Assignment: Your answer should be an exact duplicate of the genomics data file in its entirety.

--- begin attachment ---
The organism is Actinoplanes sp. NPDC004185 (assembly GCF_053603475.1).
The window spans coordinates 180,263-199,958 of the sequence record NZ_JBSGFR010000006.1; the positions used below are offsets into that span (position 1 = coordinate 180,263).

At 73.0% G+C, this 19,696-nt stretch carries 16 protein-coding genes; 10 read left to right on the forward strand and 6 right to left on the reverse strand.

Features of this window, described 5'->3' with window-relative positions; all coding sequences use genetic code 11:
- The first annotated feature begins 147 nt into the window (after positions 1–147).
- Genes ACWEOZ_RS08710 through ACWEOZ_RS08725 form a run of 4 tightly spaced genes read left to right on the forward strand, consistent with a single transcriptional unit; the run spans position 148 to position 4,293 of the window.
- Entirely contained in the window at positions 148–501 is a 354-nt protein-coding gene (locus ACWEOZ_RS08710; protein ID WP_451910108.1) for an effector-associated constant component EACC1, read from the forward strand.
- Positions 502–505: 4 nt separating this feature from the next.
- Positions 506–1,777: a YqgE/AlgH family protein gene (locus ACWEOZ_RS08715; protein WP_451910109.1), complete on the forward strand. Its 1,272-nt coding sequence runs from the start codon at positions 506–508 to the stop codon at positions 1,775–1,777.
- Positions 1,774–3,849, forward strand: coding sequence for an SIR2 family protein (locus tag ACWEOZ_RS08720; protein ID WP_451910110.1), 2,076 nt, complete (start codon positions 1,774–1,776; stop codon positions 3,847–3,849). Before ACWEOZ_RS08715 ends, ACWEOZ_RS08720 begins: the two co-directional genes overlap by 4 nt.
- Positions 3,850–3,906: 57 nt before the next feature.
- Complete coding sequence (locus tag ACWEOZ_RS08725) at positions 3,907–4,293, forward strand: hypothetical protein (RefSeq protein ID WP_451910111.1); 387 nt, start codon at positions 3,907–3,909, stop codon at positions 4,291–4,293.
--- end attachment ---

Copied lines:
The organism is Actinoplanes sp. NPDC004185 (assembly GCF_053603475.1).
The window spans coordinates 180,263-199,958 of the sequence record NZ_JBSGFR010000006.1; the positions used below are offsets into that span (position 1 = coordinate 180,263).

At 73.0% G+C, this 19,696-nt stretch carries 16 protein-coding genes; 10 read left to right on the forward strand and 6 right to left on the reverse strand.

Features of this window, described 5'->3' with window-relative positions; all coding sequences use genetic code 11:
- The first annotated feature begins 147 nt into the window (after positions 1–147).
- Genes ACWEOZ_RS08710 through ACWEOZ_RS08725 form a run of 4 tightly spaced genes read left to right on the forward strand, consistent with a single transcriptional unit; the run spans position 148 to position 4,293 of the window.
- Entirely contained in the window at positions 148–501 is a 354-nt protein-coding gene (locus ACWEOZ_RS08710; protein ID WP_451910108.1) for an effector-associated constant component EACC1, read from the forward strand.
- Positions 502–505: 4 nt separating this feature from the next.
- Positions 506–1,777: a YqgE/AlgH family protein gene (locus ACWEOZ_RS08715; protein WP_451910109.1), complete on the forward strand. Its 1,272-nt coding sequence runs from the start codon at positions 506–508 to the stop codon at positions 1,775–1,777.
- Positions 1,774–3,849, forward strand: coding sequence for an SIR2 family protein (locus tag ACWEOZ_RS08720; protein ID WP_451910110.1), 2,076 nt, complete (start codon positions 1,774–1,776; stop codon positions 3,847–3,849). Before ACWEOZ_RS08715 ends, ACWEOZ_RS08720 begins: the two co-directional genes overlap by 4 nt.
- Positions 3,850–3,906: 57 nt before the next feature.
- Complete coding sequence (locus tag ACWEOZ_RS08725) at positions 3,907–4,293, forward strand: hypothetical protein (RefSeq protein ID WP_451910111.1); 387 nt, start codon at positions 3,907–3,909, stop codon at positions 4,291–4,293.